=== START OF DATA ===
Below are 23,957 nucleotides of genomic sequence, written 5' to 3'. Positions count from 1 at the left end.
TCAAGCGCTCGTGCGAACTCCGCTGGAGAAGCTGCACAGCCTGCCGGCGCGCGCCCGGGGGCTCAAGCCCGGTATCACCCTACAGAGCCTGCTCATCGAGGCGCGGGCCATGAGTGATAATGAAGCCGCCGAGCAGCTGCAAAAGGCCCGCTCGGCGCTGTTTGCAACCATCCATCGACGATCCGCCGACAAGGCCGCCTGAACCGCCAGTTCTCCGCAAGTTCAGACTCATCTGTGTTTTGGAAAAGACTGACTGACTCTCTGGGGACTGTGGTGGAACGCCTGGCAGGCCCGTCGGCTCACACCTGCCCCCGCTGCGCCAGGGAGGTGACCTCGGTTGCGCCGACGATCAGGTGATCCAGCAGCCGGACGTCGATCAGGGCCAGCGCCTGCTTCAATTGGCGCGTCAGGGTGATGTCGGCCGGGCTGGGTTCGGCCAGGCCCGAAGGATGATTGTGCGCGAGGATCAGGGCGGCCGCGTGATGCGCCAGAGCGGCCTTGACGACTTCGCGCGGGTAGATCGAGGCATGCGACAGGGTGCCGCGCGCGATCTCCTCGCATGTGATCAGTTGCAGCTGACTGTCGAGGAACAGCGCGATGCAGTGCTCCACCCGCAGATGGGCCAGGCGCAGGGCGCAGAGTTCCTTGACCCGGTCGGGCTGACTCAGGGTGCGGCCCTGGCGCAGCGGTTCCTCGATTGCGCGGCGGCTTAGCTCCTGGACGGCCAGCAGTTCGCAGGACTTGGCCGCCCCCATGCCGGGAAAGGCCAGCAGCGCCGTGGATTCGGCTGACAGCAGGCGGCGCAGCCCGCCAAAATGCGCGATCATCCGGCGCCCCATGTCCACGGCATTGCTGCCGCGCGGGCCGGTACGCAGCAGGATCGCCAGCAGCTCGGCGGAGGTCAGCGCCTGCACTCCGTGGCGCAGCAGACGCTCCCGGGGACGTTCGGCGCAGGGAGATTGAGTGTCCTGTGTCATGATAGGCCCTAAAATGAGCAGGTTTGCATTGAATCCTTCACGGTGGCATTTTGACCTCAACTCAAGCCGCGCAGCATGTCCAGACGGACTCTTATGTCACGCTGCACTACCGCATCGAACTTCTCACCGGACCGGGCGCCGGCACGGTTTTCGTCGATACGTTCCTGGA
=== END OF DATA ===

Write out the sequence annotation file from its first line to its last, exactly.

Below are 23,957 nucleotides of genomic sequence, written 5' to 3'. Positions count from 1 at the left end.
TCAAGCGCTCGTGCGAACTCCGCTGGAGAAGCTGCACAGCCTGCCGGCGCGCGCCCGGGGGCTCAAGCCCGGTATCACCCTACAGAGCCTGCTCATCGAGGCGCGGGCCATGAGTGATAATGAAGCCGCCGAGCAGCTGCAAAAGGCCCGCTCGGCGCTGTTTGCAACCATCCATCGACGATCCGCCGACAAGGCCGCCTGAACCGCCAGTTCTCCGCAAGTTCAGACTCATCTGTGTTTTGGAAAAGACTGACTGACTCTCTGGGGACTGTGGTGGAACGCCTGGCAGGCCCGTCGGCTCACACCTGCCCCCGCTGCGCCAGGGAGGTGACCTCGGTTGCGCCGACGATCAGGTGATCCAGCAGCCGGACGTCGATCAGGGCCAGCGCCTGCTTCAATTGGCGCGTCAGGGTGATGTCGGCCGGGCTGGGTTCGGCCAGGCCCGAAGGATGATTGTGCGCGAGGATCAGGGCGGCCGCGTGATGCGCCAGAGCGGCCTTGACGACTTCGCGCGGGTAGATCGAGGCATGCGACAGGGTGCCGCGCGCGATCTCCTCGCATGTGATCAGTTGCAGCTGACTGTCGAGGAACAGCGCGATGCAGTGCTCCACCCGCAGATGGGCCAGGCGCAGGGCGCAGAGTTCCTTGACCCGGTCGGGCTGACTCAGGGTGCGGCCCTGGCGCAGCGGTTCCTCGATTGCGCGGCGGCTTAGCTCCTGGACGGCCAGCAGTTCGCAGGACTTGGCCGCCCCCATGCCGGGAAAGGCCAGCAGCGCCGTGGATTCGGCTGACAGCAGGCGGCGCAGCCCGCCAAAATGCGCGATCATCCGGCGCCCCATGTCCACGGCATTGCTGCCGCGCGGGCCGGTACGCAGCAGGATCGCCAGCAGCTCGGCGGAGGTCAGCGCCTGCACTCCGTGGCGCAGCAGACGCTCCCGGGGACGTTCGGCGCAGGGAGATTGAGTGTCCTGTGTCATGATAGGCCCTAAAATGAGCAGGTTTGCATTGAATCCTTCACGGTGGCATTTTGACCTCAACTCAAGCCGCGCAGCATGTCCAGACGGACTCTTATGTCACGCTGCACTACCGCATCGAACTTCTCACCGGACCGGGCGCCGGCACGGTTTTCGTCGATACGTTCCTGGA